Traders Point ranked top neighborhood by NUVO

Thursday, April 10, 2008

Recently several of us with TPAN were interviewed by Nuvo Magazine for a feature story they were doing about Indianapolis Neighborhoods. We did not realize at the time that it would lead to Traders Point being identified as one of the 13 most interesting neighborhoods in Indianapolis! Although you may not think of Traders Point as a neighborhood, we are becoming a neighborhood thanks to people like you. I wanted to share the article.

I have noticed a lot of people are in a malaise about Pike, about property taxes, about property values. I get it. But if TPAN is doing its job, we will help you and the residential real estate community to articulate our area’s attributes. Not sure we have a motto or slogan (or that we even want one) but we continue to pursue designation as a rural historic district. If/when we complete that goal we will be Marion County’s ONLY rural historic district. Pretty cool.

Here’s a big idea in understanding neighborhood promotion. If we are passionate about what is great (such as the Creamery, Eagle Creek Park, proximity to the airport, the shorter commute time, KIB Tree Plantings etc.) we will engage friends and strangers in understanding why we chose this special place. If we are mad about it or something in it, that too will be contagious. (not good)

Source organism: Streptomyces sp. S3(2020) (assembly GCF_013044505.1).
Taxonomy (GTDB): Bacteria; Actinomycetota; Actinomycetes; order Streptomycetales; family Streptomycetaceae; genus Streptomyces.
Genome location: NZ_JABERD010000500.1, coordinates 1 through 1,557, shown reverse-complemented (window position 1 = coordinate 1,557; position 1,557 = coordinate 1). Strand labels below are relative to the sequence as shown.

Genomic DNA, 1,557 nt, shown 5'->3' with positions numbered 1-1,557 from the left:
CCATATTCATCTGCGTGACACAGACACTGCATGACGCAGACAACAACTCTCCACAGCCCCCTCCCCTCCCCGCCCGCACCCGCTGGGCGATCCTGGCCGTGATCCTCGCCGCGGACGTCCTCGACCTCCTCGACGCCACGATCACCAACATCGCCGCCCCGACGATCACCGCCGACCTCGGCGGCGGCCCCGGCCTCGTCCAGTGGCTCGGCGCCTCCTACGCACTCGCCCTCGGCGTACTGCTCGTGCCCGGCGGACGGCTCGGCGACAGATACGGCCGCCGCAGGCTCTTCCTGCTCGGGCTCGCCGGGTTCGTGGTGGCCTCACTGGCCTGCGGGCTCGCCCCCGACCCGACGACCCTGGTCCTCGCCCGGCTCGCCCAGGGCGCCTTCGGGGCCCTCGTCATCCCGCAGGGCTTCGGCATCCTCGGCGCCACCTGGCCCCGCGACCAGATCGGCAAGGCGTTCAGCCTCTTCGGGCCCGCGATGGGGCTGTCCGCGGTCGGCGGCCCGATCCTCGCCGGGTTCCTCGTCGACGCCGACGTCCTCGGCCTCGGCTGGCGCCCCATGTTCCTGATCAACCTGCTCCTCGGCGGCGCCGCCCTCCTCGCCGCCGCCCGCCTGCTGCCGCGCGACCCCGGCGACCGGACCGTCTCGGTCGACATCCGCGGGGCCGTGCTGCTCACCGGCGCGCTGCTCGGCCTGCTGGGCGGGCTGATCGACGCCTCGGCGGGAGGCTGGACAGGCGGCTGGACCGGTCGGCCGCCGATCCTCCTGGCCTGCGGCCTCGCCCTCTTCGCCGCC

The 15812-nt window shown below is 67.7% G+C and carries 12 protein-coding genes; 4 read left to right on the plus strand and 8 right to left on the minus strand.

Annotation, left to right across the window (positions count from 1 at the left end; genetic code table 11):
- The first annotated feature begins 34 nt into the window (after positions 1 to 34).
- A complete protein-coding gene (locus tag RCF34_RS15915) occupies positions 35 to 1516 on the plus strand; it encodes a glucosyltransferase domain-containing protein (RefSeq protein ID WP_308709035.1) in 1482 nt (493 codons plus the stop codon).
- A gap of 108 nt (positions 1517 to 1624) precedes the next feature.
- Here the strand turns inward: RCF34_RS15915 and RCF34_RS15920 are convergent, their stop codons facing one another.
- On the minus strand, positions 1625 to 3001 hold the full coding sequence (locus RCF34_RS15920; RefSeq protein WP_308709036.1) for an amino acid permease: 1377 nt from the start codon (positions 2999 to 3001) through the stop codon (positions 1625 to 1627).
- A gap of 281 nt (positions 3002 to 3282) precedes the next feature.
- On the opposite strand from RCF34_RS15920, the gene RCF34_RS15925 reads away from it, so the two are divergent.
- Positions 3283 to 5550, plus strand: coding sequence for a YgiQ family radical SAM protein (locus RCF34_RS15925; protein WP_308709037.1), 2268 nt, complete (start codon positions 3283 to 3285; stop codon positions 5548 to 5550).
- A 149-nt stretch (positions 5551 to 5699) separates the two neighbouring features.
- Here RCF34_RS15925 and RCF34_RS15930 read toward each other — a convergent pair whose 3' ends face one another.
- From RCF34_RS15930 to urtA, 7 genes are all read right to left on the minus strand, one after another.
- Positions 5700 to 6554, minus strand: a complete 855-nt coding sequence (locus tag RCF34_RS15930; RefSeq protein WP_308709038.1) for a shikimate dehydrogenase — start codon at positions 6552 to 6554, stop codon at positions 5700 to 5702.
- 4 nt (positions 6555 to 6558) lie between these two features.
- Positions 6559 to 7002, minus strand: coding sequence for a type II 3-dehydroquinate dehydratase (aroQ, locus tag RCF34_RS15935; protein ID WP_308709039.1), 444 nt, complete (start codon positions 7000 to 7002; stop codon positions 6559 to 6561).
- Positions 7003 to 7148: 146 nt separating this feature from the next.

I encourage all of us to celebrate the distinctives of Traders Point. So please feel free to forward the attached to others!

Traders%20Point%20Neighborhood%20-%20NUVO.pdf

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About Ross Reller

I am pleased you have expressed interest in learning more about the historic Traders Point area in Indianapolis, Indiana. From 1980 to 1982 I was employed in the PR department at Conner Prairie Museum in Hamilton County. There I learned about William Conner, an important figure in Indiana's pioneer days. A decade later I became interested in the history of the Traders Point area and was surprised to learn that William Conner had been the first land owner in the area. In 1823 he acquired, through the Federal land office in Brookville, a patent for an 80 acre tract carved by Eagle Creek and an Indian trail that was about to be named the first toll roadway through the township (Lafayette Road). Thirty years later a village took shape within this tract. A grain mill on the creek, houses, churches, stores, restaurants, and two gas stations would take shape here in the creek valley hamlet of Traders Point. By 1962 all improvements (except a farmer's co-op) had been removed by the Indianapolis Flood Control Board to make way for Interstate 65 and a new reservoir. This blog is dedicated to preserving evidence of this historic area but I will occasionally use it to discuss related topics. To activate this follow, simply click the confirm button below. If you don't want to follow, ignore this message and we'll never bother you again. I am also a member of the Old Pleasant Hill Cemetery, a non profit association still selling burial plots for those who would like to spend all eternity in Traders Point, and I am an officer in the Pike Township Historical Society and the Traders Point Association of Neighborhoods.
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